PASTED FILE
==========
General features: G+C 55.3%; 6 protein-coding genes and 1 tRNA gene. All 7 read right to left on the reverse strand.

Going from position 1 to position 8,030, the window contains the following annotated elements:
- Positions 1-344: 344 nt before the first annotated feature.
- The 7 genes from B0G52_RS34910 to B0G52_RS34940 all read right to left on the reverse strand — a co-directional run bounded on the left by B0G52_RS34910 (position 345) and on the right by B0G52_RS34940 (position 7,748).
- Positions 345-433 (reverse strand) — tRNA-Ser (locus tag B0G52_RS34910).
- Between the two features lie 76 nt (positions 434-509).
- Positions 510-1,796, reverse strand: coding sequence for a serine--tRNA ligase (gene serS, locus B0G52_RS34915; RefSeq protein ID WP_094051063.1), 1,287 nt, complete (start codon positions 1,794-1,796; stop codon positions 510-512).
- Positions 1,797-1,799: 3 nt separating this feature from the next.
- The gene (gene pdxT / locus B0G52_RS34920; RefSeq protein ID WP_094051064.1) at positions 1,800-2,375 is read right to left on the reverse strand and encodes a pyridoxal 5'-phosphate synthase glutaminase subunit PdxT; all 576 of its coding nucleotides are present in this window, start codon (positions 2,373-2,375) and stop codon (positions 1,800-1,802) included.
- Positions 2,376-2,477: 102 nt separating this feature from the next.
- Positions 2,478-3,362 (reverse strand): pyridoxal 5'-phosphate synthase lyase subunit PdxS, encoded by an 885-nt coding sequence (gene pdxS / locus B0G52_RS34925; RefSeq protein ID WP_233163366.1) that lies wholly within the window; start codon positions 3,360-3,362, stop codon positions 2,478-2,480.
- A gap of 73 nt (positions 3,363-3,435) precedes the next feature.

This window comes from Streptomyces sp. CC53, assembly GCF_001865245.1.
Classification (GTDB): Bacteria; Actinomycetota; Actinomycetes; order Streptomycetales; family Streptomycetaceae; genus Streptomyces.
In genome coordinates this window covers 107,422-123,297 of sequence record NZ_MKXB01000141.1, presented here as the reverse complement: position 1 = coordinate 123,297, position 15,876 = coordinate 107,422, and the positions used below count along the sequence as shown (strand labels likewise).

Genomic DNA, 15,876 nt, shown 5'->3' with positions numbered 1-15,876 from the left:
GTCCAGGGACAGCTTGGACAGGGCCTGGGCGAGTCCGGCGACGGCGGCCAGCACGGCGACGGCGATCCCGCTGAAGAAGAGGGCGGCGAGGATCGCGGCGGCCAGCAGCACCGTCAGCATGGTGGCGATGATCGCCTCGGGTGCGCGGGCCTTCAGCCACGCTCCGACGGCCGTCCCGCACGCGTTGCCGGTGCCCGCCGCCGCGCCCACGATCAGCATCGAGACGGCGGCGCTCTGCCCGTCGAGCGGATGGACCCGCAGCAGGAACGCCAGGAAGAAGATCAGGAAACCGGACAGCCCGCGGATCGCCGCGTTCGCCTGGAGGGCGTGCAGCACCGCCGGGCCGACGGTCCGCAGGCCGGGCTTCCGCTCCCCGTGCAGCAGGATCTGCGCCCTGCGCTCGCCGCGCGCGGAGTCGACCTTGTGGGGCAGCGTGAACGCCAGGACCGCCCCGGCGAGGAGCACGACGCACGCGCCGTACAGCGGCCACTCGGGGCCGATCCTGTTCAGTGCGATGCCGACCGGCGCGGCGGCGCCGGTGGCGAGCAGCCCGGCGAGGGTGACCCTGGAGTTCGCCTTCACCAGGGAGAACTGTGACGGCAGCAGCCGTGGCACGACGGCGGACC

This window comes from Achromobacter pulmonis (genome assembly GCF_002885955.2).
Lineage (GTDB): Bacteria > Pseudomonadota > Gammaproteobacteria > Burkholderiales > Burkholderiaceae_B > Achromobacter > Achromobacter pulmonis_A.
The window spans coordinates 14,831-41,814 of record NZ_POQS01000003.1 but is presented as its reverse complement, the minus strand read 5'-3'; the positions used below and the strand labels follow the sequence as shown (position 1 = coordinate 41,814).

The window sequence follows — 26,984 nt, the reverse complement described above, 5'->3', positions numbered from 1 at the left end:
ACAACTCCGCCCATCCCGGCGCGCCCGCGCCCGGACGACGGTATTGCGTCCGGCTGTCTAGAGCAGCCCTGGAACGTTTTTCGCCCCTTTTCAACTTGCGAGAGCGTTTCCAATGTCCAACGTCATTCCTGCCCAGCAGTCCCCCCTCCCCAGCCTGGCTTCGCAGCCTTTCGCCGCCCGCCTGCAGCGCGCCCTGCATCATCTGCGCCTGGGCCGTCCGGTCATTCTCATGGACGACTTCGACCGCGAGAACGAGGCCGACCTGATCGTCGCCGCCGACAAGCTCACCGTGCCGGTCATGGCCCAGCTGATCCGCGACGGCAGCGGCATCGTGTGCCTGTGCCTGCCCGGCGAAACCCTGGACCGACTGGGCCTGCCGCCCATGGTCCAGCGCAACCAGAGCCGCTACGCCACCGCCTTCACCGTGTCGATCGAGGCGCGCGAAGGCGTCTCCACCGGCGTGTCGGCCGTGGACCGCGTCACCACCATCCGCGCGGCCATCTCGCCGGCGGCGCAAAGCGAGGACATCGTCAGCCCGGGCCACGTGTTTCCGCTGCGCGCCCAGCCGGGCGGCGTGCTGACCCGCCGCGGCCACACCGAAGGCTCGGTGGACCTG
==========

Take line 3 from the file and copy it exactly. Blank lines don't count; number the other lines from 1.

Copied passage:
- Positions 1-344: 344 nt before the first annotated feature.